Girl Carrying Bull, by Vladimir Fokanov
I carry the bull on my shoulders.
Some days the weight is impossible:
its skull bores into my collar,
sweat pools under my arms,
and trickles around my breasts.
This is the price I pay for being
headstrong and outspoken.
My first words: not yes or please,
but no, my way, never.
I want, I want…
Other days, delight burns
in my legs, my arms ache
as I hoist this beast through
the void, across rivers
and sandbars, over snowcapped
mountains, and through galaxies.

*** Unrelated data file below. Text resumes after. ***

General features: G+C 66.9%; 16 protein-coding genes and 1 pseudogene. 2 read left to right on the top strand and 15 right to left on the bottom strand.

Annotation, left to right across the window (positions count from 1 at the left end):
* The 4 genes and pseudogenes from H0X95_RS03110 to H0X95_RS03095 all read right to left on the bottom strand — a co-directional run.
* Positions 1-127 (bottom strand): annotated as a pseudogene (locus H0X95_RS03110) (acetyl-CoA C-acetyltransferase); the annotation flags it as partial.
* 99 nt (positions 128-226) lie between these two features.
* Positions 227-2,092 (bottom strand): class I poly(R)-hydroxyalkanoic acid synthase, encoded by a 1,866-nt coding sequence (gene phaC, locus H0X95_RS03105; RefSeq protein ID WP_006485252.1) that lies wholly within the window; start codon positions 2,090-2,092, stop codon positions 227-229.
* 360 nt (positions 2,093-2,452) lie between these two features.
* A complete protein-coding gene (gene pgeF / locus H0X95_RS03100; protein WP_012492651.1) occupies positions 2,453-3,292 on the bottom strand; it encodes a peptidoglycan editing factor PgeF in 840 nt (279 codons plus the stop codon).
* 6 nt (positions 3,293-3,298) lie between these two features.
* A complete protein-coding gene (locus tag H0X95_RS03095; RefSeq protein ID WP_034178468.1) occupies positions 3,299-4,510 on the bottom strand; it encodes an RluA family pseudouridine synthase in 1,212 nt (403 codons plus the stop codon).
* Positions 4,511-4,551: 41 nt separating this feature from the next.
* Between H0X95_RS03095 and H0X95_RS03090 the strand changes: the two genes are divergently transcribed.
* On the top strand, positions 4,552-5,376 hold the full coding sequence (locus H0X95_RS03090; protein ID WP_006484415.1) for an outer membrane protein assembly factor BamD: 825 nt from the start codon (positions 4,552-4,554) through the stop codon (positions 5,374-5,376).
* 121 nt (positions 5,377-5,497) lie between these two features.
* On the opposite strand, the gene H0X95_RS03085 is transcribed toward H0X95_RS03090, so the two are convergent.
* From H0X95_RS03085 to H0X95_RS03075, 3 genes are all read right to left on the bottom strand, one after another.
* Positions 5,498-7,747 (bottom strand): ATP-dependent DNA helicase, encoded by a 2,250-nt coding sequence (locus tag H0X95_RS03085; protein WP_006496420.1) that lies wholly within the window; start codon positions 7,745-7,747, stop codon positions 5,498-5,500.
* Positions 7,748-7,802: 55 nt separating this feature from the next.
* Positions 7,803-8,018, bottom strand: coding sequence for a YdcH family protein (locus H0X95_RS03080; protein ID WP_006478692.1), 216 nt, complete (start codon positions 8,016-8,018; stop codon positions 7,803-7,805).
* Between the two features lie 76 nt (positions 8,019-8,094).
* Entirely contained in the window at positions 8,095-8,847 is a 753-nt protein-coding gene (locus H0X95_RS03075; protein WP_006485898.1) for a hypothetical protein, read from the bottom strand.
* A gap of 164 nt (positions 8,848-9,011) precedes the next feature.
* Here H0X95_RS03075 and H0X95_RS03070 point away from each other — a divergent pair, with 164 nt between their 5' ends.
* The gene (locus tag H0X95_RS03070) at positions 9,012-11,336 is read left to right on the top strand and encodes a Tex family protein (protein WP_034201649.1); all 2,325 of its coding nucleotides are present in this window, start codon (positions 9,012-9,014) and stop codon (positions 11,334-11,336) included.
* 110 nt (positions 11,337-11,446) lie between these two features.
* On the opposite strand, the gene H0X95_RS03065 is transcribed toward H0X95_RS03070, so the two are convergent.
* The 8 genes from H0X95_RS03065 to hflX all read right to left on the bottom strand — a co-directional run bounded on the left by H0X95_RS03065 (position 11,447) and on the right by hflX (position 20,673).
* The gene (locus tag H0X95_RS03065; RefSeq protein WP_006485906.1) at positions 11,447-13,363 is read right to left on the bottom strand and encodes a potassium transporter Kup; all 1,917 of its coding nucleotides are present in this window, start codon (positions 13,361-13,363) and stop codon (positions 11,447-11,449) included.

My muscles, its muscles
burdened and buoyed by gravity.
And always the trembling
of my body,
its body, our bodies
on the brink—
I sigh, it grunts.
I smile, it breathes.
Only when we reach a clearing,
do we turn to one another
in some gesture of self-recognition,
do I dare whisper:
Yes, sweet lovely creature
we will make it though.
Shannon K. Winston’s work has appeared or is forthcoming in the Dialogist, Up the Staircase Quarterly, and The Los Angeles Review, among others. Her work has been nominated for a Pushcart Prize and several times for the Best of the Net. She earned her MFA at Warren Wilson College and currently teaches in Princeton University’s Writing Program.